Perhaps there is something to both analyses. On the one hand, by the time God’s command comes to Abraham (Gen. 22:1), he had already had revelations from God on several occasions (Gen. 12:1-3, 7; 13:14-17; 15:1-19; 17:1-22; 18:1-33). We could say that he was accustomed to discerning the voice of God; he had developed a habit and virtue of discernment. So then when God comes to him with the demand to sacrifice his only son Isaac, Abraham recognises the voice of God and obeys.

On the other hand, Abraham has faith in the voice of the true God. Cassian’s monk, on the other hand, is deceived by a demon masquerading as an angel of light. In the grammar of Scripture, one can only have “faith” in the true God; to believe in false gods is not to have faith at all. In the case of Cassian’s monk, he fails to discern the voice of the true God, and so fails to have faith; thus his act is “murder” and not “sacrifice,” on Kierkegaard’s distinction.

Nevertheless, this leaves open the difficult question of discernment by individuals in the midst of the community. What happens when a single individual believes they hear the voice of God on a matter, and the “elders” of the community–the wise, and not simply the elderly (see Conferences 2.13)–disagree in their collective discernment? Kierkegaard has no space for yielding to the latter; Cassian, no space to yield to the former. What is the solution when an individual needs to adhere to the guidance of the community? Obedience. What is the solution when the community needs an individual to correct its discernment? Prophecy.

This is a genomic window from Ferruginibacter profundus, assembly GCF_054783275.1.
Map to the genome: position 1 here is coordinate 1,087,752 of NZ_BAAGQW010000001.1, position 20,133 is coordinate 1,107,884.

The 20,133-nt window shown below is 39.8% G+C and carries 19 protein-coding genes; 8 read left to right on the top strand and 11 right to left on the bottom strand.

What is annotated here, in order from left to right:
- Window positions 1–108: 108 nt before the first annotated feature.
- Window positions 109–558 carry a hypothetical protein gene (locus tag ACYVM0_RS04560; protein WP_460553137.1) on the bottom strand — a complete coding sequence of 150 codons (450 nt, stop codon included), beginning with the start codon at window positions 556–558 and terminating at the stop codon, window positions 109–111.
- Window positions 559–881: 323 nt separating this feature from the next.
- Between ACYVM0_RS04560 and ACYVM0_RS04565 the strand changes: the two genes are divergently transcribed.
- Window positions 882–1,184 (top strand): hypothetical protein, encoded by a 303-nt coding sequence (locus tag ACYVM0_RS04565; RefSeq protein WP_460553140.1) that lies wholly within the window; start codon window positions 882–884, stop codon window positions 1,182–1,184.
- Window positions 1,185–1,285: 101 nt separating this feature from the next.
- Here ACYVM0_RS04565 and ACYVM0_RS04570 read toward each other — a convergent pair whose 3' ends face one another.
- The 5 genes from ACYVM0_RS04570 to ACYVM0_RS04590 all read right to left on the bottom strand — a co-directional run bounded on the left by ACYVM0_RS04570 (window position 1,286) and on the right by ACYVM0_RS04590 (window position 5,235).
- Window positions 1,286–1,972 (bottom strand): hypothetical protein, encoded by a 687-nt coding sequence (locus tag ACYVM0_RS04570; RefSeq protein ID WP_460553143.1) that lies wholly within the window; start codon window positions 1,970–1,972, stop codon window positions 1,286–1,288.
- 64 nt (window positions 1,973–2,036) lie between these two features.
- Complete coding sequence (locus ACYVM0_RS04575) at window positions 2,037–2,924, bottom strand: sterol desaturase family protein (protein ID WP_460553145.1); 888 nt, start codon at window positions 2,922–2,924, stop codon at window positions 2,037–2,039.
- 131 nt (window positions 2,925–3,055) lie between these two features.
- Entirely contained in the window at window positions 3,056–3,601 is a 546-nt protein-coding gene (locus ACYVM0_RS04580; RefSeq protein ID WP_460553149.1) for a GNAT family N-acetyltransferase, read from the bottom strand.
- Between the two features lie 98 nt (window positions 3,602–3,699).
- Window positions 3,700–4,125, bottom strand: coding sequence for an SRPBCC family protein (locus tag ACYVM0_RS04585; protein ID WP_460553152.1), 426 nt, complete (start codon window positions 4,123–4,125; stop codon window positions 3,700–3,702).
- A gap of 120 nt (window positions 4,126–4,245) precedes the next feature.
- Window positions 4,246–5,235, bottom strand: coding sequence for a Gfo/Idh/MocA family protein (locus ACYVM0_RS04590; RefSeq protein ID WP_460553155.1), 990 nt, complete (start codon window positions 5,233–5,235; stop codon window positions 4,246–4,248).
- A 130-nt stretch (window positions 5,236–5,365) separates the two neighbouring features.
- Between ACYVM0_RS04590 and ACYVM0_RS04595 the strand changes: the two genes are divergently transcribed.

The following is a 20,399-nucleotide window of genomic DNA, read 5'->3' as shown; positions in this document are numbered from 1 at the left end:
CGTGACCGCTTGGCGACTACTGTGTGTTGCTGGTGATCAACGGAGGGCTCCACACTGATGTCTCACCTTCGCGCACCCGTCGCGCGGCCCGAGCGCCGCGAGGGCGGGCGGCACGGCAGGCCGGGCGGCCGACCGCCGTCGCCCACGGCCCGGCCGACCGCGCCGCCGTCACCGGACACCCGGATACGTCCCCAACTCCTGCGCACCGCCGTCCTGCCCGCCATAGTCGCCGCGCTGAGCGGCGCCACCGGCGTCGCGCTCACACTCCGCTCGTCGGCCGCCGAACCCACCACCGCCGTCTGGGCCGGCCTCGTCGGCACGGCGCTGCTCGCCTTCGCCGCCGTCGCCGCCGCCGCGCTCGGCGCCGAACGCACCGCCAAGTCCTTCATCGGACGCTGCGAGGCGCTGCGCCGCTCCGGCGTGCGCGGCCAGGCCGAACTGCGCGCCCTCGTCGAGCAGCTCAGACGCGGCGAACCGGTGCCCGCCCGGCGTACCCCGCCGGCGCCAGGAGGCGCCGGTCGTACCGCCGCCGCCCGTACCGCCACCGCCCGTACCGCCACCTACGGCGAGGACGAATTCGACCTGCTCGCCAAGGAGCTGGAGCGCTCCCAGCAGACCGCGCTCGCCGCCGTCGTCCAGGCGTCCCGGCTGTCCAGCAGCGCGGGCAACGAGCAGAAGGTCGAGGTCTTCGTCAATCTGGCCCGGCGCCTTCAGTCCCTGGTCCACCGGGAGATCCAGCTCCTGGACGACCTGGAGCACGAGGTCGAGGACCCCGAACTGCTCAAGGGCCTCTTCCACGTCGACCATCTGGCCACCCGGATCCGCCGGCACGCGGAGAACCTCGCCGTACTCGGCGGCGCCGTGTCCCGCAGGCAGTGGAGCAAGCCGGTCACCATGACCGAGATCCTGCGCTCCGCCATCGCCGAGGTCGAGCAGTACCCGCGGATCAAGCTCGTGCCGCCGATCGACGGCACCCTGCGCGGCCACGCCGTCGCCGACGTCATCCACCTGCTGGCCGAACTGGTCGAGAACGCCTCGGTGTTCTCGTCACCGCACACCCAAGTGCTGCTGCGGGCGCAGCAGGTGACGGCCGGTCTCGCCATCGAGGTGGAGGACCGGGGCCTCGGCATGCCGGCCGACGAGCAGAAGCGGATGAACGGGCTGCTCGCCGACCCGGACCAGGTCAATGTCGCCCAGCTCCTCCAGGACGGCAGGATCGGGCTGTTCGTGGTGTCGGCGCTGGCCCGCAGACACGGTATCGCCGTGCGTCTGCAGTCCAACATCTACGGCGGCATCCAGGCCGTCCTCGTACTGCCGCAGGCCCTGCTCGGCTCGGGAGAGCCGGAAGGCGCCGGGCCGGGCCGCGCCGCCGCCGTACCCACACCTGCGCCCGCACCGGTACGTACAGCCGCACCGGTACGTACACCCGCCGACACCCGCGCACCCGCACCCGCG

6 thoughts on “Repeating Abraham

  1. Steve,

    Enjoyed the post and found it interesting. I have a few scattered thoughts.

    I think it is important to note that throughout the ordeal Abraham had faith in the promises of the covenant (Gen. 22:5, 9; Heb. 11:17-19). Abraham knows God enough to trust His prior promise and believe that God is immutable, so placing Abraham’s obedience in the context of God’s prior revelations to him is certainly the right move to make, but I think his obedience is marked not merely by a recognition of the divine voice based on prior encounters but also a presupposition of divine faithfulness based on prior encounters.

    It strikes me that the end question you raise about discernment might actually be better serviced by 1 Samuel 3, in which Samuel mistakes God’s voice for Eli. The text explains that Samuel did not yet yada’ (know) the Lord and the word of the Lord had not yet been revealed to him. The text also makes the claim that there are times when words from the Lord are rare. What are your thoughts on that text?